Delaware Relationship Counselor: Practice the Skill of Mirroring

October 10, 2013 by

A lot of people seek out the help of a Delaware relationship counselor because they are experiencing a conflict with their partner and just can’t understand their partner’s perspective. They’ll claim that marriage issues are coming up because they feel like their partner has changed or has started picking fights out of the blue. The true reason behind most of these marriage issues, though, is that we go into a relationship with ideas of who a person is, and it’s only later that we begin to see all that person’s complexities. This causes us to realize that they’re not always going to do what we expect or want all of the time, and this can be an unpleasant surprise.

However, these differences between expectation and reality don’t have to spell the end of a long-term relationship.  It’s possible to work through conflicts with your partner and better understand where they’re coming from by practicing the skill of mirroring.

What is Mirroring? Delaware Relationship Counselor Explains

Mirroring in the context of a relationship involves repeating what your partner has said so that you can better understand their true meaning. This absolutely does not mean doing a sarcastic imitation of your partner or throwing their words back at them in a hurtful way. In fact, if you don’t think you can neutrally repeat your partner’s words in the heat of the moment, you should wait to calm down before practicing mirroring. If you do feel ready to practice mirroring, here is what you can do:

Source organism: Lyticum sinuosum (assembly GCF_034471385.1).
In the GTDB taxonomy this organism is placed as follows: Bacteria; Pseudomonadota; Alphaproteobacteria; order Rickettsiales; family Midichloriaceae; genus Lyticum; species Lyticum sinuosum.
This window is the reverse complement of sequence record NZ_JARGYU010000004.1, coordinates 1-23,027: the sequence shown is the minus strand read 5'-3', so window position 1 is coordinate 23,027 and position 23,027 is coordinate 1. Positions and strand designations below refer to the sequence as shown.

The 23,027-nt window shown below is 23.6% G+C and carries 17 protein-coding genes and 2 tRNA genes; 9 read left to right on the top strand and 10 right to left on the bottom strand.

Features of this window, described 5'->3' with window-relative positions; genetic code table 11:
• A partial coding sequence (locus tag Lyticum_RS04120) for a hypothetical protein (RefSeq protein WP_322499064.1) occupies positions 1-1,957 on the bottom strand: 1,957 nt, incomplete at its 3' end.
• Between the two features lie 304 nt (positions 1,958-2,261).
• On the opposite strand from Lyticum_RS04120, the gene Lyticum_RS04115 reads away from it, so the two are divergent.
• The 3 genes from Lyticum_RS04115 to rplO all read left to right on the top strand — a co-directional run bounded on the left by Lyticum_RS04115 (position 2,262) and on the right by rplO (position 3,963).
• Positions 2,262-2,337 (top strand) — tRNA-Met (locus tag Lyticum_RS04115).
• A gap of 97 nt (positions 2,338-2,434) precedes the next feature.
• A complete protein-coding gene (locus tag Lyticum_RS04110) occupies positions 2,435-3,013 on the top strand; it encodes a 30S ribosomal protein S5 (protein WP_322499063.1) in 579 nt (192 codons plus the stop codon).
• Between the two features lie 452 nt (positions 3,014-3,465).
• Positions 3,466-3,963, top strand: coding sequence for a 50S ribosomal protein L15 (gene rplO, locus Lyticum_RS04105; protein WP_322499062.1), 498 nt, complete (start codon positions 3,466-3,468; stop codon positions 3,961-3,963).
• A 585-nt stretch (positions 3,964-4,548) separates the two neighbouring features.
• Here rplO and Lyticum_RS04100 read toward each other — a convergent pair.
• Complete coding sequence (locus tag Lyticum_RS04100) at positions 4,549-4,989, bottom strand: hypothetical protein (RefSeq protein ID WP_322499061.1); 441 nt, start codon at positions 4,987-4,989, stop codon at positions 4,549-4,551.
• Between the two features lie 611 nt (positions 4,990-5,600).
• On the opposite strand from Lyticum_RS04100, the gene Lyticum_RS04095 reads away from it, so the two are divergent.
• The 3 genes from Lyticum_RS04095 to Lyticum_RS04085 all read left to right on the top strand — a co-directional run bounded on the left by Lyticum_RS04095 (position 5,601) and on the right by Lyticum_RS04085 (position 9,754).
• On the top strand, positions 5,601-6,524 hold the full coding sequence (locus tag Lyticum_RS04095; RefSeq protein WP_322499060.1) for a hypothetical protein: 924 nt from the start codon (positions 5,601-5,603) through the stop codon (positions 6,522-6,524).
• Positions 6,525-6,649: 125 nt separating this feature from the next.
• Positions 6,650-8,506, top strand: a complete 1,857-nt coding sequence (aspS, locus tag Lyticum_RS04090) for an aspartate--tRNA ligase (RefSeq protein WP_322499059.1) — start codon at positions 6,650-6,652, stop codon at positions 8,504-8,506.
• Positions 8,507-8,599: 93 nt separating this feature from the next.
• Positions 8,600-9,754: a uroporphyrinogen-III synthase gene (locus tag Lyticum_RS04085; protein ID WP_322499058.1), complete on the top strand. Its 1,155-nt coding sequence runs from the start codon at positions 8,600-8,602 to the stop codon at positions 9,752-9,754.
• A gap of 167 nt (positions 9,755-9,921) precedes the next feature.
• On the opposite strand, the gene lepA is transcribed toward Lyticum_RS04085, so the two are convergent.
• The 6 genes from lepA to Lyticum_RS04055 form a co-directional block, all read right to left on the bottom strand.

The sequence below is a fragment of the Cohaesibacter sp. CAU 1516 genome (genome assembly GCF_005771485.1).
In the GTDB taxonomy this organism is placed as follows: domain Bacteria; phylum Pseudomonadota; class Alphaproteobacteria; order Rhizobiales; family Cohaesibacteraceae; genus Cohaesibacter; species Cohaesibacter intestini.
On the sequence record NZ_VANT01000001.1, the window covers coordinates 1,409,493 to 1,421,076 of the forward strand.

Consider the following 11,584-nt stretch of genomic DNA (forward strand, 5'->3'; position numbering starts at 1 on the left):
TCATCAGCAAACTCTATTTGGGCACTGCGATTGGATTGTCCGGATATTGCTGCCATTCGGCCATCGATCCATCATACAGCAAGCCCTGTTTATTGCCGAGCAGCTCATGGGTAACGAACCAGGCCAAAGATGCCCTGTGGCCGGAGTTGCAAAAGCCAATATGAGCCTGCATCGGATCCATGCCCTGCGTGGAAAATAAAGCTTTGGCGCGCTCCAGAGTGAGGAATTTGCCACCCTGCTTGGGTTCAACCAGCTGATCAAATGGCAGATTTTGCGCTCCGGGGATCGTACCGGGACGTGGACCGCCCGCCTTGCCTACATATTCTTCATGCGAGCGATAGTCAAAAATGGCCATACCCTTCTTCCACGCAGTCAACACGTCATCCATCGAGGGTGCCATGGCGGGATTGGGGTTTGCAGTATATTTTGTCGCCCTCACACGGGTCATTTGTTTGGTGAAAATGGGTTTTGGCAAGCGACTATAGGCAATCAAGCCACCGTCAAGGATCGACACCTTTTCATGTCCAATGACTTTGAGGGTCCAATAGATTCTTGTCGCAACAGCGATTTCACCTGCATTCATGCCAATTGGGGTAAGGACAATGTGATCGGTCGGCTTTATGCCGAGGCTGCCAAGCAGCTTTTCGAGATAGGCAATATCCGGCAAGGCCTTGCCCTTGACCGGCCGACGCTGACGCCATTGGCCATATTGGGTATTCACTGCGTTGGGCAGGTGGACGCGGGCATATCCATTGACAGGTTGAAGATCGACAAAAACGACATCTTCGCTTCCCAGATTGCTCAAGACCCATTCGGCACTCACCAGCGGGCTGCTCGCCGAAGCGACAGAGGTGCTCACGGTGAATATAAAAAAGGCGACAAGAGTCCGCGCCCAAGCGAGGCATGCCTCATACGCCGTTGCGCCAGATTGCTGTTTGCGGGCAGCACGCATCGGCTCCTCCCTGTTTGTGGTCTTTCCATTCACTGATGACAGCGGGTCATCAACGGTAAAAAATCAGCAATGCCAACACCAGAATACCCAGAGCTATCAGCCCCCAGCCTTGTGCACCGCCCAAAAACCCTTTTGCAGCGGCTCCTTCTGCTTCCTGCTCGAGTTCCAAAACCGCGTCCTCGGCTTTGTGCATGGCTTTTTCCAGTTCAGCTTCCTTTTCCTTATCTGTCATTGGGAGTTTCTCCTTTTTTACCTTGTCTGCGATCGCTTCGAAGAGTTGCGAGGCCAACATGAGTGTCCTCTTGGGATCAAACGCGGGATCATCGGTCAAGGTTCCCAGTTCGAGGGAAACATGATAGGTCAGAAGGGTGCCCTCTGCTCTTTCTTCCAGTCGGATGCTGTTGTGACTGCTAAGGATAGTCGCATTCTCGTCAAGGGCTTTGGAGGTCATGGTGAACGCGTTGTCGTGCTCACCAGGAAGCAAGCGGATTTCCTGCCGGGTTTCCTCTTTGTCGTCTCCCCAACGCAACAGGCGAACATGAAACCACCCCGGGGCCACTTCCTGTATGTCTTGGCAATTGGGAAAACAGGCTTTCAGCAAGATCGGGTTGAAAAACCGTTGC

Listen first. Pay close attention to what your partner is saying; don’t interrupt. This is one of the hardest things to learn, but a Delaware relationship counselor can help.

Restate. Tell your partner that you want to make sure you understand what they’re saying, and that repeating what they’ve just said back to them will help. Ask them if you got the restatement right.

Give your partner a chance to elaborate. If your partner says that you got what they said wrong, give them a chance to re-explain. If they say you got it right, gently ask if there’s more they’d like to add.

Share your perspective. Once your partner feels they’ve said all they need to say, go ahead and explain how you feel about the conflict. Try to be as clear as possible, and don’t just cast blame onto your partner.

Mirroring requires a lot of patience, and it can take time to get good at it. If you and your partner practice this skill, though, you’ll be better prepared to confront marriage issues as they come up. And if you’d like more advice on how to incorporate mirroring into your relationship, consider visiting a Delaware relationship counselor. I know that I would be glad to talk to you and your partner about this form of dialoguing.


Walt Ciecko, Ph. D., BCB
1301 North Harrison Street, Suite 101
Wilmington, DE 19806
302-429-0195 Ext 1